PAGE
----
A war has been waged for truth, and the victors will not be found sitting down.

For the love of truth, Christian, stand up.

Follow-through

 

“Nope, you didn’t follow-through.”

I cannot tell you how many times I heard my coach say those words.

I have always loved playing the game of volleyball. When I was in middle school, the girl in high school that I looked up to the most was beautiful on the inside but a beast on the court. She was the model outside hitter, and I dreamed of filling her shoes when she graduated. Athletics always came naturally to me, and I think part of that just came from just being a physically strong kid. Needless to say, I had all the power in the world to hit the ball hard and serve it far.

At least that’s how I thought it would go.

My serve was uncontrollable, and my spikes were hardly different. No matter how hard I tried, 50% of the time my hits went in the net, and the other 50% they went far out of bounds.

“It doesn’t matter how strong you are if you don’t follow-through.”

That’s what they told me, and they were 100% right.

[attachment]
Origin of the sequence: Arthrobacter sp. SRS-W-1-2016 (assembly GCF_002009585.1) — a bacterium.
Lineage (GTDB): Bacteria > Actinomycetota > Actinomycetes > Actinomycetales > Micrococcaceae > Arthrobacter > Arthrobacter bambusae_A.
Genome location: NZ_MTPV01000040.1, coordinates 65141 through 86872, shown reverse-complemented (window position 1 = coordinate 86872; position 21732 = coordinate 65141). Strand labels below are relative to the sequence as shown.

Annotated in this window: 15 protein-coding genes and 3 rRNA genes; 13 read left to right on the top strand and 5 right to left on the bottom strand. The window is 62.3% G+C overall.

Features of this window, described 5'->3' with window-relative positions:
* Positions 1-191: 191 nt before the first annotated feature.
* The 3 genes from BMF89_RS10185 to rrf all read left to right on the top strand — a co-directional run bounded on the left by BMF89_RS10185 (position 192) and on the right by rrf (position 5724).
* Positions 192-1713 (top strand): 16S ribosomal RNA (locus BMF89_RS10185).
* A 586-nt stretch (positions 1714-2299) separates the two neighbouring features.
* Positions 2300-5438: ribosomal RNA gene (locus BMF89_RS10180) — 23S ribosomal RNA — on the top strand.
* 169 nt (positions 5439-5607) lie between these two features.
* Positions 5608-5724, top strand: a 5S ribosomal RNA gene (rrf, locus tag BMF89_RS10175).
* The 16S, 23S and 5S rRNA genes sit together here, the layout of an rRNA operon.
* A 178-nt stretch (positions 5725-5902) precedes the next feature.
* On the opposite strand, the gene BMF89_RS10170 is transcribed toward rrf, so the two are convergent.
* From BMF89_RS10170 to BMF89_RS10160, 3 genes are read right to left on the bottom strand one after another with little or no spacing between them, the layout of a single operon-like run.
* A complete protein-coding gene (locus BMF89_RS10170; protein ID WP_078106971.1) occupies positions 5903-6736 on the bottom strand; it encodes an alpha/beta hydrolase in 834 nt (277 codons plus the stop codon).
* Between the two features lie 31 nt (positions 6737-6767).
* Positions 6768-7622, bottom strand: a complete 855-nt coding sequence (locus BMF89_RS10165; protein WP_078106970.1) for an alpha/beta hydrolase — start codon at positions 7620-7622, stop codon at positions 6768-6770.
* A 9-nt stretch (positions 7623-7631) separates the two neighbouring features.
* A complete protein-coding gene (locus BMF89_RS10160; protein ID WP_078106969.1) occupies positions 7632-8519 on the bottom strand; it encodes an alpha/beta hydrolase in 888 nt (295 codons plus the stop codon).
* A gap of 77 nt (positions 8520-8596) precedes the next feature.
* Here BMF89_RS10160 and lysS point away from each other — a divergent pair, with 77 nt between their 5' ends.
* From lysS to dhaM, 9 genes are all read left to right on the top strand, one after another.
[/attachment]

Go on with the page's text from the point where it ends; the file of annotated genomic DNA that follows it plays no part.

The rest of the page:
I’m starting to learn that those word apply to far more than just my time on the court.

Frankly, I’ve been in a rut. Spiritually, I feel a bit stuck. It is not for a lack of desire. I don’t feel rebellious or bitter. My Christianity just feels dry and my personal walk fatigued. I still look forward to church every Sunday and leave feeling rejuvenated, convicted, and uplifted. I feel like I want more of God, or at least, I want to want more of Him.

The desires are genuine, but I’m still not as faithful as I want to be. Spiritual conversations feel forced, and my seemingly scarce personal time in the Word is laced with apathy and distractions. So where is the disconnect?